Results matter. Before any data collection and analysis can take place, there has to be a goal or purpose behind it. We questioned readers to determine what results they hoped to achieve or did achieve with their data. Participants were allowed to select more than one option and, not surprisingly, the top two answers were process improvements and diagnostics/preventative maintenance, first and second respectively. Quality control, energy efficiency and production forecasting were also chosen for the third, fourth and fifth spots. Submission in the “Other” category included: environmental compliance, training, billing, research and development, and my favorite, “Why things break”.
Check out how linking machines to IT systems can help improve machine performance and overall customer satisfaction in this article.
6. Is this data being accessed remotely using a web browser/client or mobile device?
Remote access is one of the major components of the IIoT. And even though this capability has existed for quite some time, 35% of respondents suggested that they do not use it. Unfortunately, the survey didn’t explore the reasons why so many were not connecting remotely, but lack of network security and proprietary protocols are two possible suspects. For those who do use remote access, the majority of connections are done via a web server with 62.15% responding that they use this method at least all or part of the time. On the other hand, mobile users accounted for 27.85% of those surveyed. An interesting finding when you lump those not using remote access at all with those who just use web server connections, as seen in chart below, is that a whopping 72.18% do not use mobile technology. Once again security becomes a concern when implementing a mobile solution, but this area seems to have the greatest possibility for growth as the technology becomes more secure and accepted over time.
For those considering cellular remote access, read more about the benefits and challenges here.
Wrap it up…
So what do the survey results tell us? Well, I’ll give you my opinion but you are free to take a different stance. The IoT, the consumer world version of the IIoT, has many possibilities and could drastically change our everyday lives. As more and more devices become connected, more and more unheard-of data will be collected. For instance, using your phone to check if the eggs are low in the fridge, or if you left the garage doors open, or if your teenager is driving too fast. These advances are revolutionary, exciting and can provide everything you didn’t realize you wanted to know. But when you look at bringing the IoT into the industrial realm with the IIoT, there is less of a revolutionary impact when it comes to data gathering.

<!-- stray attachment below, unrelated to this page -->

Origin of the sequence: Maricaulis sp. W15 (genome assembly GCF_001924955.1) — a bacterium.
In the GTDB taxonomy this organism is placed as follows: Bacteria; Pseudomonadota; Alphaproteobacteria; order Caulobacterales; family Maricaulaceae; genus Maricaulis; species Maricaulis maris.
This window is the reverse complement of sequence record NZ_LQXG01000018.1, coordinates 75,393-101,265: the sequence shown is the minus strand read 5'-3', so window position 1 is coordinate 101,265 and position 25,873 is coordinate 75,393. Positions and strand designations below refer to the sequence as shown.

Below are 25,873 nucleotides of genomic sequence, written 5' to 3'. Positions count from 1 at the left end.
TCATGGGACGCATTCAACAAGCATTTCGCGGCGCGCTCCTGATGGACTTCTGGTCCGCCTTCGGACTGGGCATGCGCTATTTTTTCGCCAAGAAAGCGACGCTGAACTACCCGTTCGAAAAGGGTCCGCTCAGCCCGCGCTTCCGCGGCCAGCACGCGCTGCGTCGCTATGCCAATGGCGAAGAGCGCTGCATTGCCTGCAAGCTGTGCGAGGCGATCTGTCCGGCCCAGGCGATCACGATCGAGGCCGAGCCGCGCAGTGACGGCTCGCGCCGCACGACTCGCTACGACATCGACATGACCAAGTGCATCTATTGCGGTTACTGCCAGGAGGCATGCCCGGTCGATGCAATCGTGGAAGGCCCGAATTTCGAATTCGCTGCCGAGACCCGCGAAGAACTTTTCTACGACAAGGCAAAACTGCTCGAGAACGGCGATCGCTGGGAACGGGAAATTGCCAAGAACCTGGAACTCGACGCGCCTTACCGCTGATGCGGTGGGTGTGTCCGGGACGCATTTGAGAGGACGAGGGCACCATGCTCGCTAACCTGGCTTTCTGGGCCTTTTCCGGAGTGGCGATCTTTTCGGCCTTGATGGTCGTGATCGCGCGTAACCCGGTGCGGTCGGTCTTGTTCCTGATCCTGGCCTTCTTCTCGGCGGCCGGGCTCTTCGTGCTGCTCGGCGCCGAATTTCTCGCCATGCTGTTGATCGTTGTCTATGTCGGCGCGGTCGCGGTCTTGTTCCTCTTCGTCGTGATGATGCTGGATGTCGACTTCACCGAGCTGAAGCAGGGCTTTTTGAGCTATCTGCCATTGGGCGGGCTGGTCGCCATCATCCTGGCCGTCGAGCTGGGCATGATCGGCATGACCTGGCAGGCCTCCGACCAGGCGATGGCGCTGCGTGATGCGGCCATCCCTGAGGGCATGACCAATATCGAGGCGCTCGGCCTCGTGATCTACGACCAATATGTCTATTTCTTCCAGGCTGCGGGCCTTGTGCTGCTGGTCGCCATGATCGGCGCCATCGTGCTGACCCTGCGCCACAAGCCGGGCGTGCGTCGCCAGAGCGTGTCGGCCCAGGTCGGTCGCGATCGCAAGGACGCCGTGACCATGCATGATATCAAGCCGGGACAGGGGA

This survey showed that in the industrial world, data is and has always been important. With competitive advantage, profits, and ultimately survival at stake, system data isn’t want-to-know it has always been need-to-know. In industrial automation, sensors abound and PLCs have evolved over time to log the mountain of data they supply. With temperature being the most measured value, PLCs have become the primary choice for storing this data. When it comes to analyzing the data, many people still rely on the computing, sorting and graphing power that Excel provides. And the analysis is focused primarily on improving processes and preventing malfunctions.
So, how will the IIoT affect our industry? Hard to say for sure, but looking at this survey I would conclude that the IIoT will be more of an improvement than a revolution. Unlike the consumer side, the industrial world has always understood the importance of data, but new data collection tools like smart sensors, smart actuators, etc. will continue to be developed and improve the quality of data collected. With better data comes better analysis and new analysis software/methods are probably on the horizon. The one area I see with the most impact is the remote access side of the IIoT, especially in the mobile realm. Mobile is a new frontier that many have yet to explore but it also comes with inherent risks. Once the risks are accounted for, the conveniences provided by mobile are hard to ignore. I mean, who doesn’t want to check production status while waiting in the drive-through line, right?